This exhibit was curated by Eva Lau, with assistance from Amber Keegan.

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Harry and Violet ByersHarry Byers was born to Andrew Byers and Caroline Grand on July 31, 1896 in Brodhagen, Ontario. At the outbreak of the First World War, Harry lived in Kansas, Missouri, and was enlisted into the US Army on June 2, 1917. He served as a mechanic in both the American and Canadian Armies until May 4, 1918, when he was honourably discharged due to arthritis in his left hip.

After the war, Harry worked as an instructor at the Sweeney Automobile and Electrical School, before marrying Violet Boyers on October 21, 1929 in Burlington, Iowa. He was then employed by the Grain Trust to travel to the Union of Soviet Socialist Republics (USSR) between 1930-1931 to instruct Soviets on the operation of large machinery, as a part of the First Russian Five Year Plan. His wife, Violet, accompanied him, and the Byers lived and worked in various Russian cities, including Grozny, Moscow, and Nikolsk (now Ussuriysk), among others.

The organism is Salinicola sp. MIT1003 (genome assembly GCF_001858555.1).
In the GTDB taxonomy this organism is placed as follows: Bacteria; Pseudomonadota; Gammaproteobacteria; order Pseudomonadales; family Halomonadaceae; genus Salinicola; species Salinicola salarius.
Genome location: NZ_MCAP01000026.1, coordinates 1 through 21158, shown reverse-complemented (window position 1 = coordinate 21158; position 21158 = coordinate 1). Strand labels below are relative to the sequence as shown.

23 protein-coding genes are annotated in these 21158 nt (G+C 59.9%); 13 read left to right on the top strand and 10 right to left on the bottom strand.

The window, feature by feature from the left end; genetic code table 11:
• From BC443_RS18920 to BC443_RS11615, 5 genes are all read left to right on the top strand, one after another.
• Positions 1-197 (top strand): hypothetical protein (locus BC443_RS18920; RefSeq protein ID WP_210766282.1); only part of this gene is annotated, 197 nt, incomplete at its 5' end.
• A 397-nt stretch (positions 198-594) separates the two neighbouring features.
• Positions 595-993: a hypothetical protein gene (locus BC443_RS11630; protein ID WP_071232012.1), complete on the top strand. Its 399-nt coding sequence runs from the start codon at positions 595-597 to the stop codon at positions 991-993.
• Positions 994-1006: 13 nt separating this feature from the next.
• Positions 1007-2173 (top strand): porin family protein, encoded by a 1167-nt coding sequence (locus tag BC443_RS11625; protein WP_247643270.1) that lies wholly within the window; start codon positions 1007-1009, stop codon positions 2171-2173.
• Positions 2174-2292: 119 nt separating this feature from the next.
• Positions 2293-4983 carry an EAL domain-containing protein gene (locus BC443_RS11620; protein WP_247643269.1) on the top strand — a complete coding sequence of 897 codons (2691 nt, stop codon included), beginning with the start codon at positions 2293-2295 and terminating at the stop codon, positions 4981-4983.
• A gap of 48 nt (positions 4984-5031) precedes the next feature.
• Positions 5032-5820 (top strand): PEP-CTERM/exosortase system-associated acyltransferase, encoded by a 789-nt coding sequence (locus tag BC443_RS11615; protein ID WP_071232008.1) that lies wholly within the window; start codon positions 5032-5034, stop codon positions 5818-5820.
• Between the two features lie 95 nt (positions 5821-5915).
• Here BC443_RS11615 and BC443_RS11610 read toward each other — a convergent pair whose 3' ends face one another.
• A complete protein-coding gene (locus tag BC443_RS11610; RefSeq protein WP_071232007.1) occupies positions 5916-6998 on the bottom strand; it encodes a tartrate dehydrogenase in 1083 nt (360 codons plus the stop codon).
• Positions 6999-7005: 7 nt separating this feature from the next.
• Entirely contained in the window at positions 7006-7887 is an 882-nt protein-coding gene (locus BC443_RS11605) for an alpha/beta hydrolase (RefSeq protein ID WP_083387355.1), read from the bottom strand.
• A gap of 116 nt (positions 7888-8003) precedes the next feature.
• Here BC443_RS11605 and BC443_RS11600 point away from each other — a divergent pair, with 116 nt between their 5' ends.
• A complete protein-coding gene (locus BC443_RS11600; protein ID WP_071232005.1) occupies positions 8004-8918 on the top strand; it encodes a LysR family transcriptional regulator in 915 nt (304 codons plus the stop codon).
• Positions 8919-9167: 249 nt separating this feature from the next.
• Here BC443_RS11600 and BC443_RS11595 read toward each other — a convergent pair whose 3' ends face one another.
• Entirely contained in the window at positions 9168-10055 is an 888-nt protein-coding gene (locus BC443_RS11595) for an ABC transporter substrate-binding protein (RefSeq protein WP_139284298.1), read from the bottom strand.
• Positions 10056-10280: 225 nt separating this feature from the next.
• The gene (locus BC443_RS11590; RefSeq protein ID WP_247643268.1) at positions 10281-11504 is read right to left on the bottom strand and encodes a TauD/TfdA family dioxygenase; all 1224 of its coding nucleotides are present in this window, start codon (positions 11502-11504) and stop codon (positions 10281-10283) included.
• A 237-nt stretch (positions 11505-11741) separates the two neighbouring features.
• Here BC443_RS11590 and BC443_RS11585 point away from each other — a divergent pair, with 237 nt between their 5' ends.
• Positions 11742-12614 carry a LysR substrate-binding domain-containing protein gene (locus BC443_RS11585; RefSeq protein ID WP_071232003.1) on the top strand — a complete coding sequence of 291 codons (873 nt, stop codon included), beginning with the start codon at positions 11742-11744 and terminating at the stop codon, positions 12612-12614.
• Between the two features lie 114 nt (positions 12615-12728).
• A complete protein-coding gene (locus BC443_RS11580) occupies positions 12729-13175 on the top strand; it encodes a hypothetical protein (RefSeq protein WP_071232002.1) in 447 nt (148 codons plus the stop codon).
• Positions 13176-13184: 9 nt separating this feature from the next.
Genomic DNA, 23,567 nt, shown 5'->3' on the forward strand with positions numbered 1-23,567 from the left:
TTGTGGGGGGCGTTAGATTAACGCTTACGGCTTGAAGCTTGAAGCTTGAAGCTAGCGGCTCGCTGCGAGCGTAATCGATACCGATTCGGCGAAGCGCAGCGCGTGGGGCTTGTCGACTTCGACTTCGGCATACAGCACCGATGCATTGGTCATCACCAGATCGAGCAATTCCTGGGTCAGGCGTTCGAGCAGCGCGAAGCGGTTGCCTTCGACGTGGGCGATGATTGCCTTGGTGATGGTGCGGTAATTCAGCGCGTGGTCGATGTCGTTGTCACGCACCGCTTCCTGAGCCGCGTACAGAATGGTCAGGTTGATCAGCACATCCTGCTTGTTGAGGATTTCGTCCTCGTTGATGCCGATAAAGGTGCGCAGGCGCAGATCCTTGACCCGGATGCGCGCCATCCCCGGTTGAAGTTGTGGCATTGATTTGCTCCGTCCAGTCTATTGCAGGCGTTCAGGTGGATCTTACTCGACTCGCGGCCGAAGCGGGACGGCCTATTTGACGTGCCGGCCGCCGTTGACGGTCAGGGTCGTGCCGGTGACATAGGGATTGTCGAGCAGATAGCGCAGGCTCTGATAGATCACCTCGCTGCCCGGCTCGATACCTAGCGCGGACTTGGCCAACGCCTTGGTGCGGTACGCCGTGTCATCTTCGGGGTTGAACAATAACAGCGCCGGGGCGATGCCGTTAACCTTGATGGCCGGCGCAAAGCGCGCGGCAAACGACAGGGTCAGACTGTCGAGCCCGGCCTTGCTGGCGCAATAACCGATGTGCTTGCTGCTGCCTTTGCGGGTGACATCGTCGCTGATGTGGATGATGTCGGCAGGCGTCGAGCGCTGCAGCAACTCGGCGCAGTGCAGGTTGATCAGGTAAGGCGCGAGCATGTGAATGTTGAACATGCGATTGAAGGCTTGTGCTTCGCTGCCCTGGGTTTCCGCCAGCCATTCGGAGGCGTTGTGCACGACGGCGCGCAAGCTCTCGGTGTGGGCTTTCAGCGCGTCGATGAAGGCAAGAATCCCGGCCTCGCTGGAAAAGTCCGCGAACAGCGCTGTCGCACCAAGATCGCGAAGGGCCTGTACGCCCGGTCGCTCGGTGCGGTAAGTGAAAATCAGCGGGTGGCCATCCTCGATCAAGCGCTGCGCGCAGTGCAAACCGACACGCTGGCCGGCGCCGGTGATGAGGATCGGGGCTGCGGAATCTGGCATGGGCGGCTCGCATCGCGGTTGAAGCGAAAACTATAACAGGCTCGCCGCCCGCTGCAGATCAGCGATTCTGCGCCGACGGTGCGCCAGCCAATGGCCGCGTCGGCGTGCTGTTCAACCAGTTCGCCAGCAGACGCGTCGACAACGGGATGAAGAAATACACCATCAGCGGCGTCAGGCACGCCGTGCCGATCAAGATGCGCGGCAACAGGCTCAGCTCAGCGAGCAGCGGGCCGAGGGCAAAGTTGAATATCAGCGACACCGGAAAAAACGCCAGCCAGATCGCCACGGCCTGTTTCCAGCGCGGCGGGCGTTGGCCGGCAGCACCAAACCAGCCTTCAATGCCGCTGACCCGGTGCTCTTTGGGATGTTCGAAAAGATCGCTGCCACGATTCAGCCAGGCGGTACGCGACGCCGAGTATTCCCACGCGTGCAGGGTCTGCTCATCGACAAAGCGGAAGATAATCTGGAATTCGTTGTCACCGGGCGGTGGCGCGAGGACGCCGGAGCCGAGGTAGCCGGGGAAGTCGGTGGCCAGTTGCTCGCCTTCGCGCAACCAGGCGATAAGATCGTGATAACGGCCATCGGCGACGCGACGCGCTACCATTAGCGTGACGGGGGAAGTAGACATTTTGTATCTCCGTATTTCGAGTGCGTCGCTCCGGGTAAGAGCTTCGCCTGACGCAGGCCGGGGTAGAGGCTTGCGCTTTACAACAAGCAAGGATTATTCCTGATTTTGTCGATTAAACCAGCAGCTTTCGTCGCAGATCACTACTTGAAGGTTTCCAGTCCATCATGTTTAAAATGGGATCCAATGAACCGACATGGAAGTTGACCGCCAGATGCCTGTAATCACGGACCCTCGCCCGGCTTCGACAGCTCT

The pair experienced many hardships in the Soviet Union, which they record in a shared journal. The language barrier proved very challenging and Violet was often overcome with illness. Moreover, the lack of food and extreme cold often left them struggling to survive. Following the end of Harry's contract, the couple returned to the United States in 1931, and lived in Iowa until 1938 before returning to Canada to settle in the Waterloo Region.

Harry Byers instructing mechanics

Harry instructing students on machine operation.


1. The First Five Year Plan, 1928-1932

2. Chinese Civil War, 1927-1950

3. Life in the USSR, 1930-1931

4. Back in North America (1931-)

5. Differing Experiences

Special Collections & Archives houses several items relating to the life of Harry Byers as part of the Harry Byers fonds. Material include biographical documents, ephemera, correspondence, photographs, and his journal in the USSR.